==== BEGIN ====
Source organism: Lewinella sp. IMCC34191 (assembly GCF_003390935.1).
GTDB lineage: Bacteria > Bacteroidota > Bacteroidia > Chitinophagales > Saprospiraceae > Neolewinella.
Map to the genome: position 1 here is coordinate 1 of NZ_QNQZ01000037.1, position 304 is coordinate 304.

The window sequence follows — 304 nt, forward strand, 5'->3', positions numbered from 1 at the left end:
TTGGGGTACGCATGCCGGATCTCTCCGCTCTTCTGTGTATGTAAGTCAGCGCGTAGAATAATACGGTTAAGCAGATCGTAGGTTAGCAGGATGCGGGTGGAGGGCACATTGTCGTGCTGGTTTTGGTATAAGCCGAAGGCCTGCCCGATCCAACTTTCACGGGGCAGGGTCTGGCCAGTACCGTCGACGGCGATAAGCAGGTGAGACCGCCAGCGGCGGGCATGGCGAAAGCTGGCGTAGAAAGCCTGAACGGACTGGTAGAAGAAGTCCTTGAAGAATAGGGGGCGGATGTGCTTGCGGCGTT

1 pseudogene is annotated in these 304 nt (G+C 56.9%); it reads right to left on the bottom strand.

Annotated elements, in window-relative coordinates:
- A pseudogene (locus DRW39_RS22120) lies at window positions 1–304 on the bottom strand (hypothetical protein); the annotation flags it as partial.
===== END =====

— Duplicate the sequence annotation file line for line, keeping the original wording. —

Source organism: Lewinella sp. IMCC34191 (assembly GCF_003390935.1).
GTDB lineage: Bacteria > Bacteroidota > Bacteroidia > Chitinophagales > Saprospiraceae > Neolewinella.
Map to the genome: position 1 here is coordinate 1 of NZ_QNQZ01000037.1, position 304 is coordinate 304.

The window sequence follows — 304 nt, forward strand, 5'->3', positions numbered from 1 at the left end:
TTGGGGTACGCATGCCGGATCTCTCCGCTCTTCTGTGTATGTAAGTCAGCGCGTAGAATAATACGGTTAAGCAGATCGTAGGTTAGCAGGATGCGGGTGGAGGGCACATTGTCGTGCTGGTTTTGGTATAAGCCGAAGGCCTGCCCGATCCAACTTTCACGGGGCAGGGTCTGGCCAGTACCGTCGACGGCGATAAGCAGGTGAGACCGCCAGCGGCGGGCATGGCGAAAGCTGGCGTAGAAAGCCTGAACGGACTGGTAGAAGAAGTCCTTGAAGAATAGGGGGCGGATGTGCTTGCGGCGTT

1 pseudogene is annotated in these 304 nt (G+C 56.9%); it reads right to left on the bottom strand.

Annotated elements, in window-relative coordinates:
- A pseudogene (locus DRW39_RS22120) lies at window positions 1–304 on the bottom strand (hypothetical protein); the annotation flags it as partial.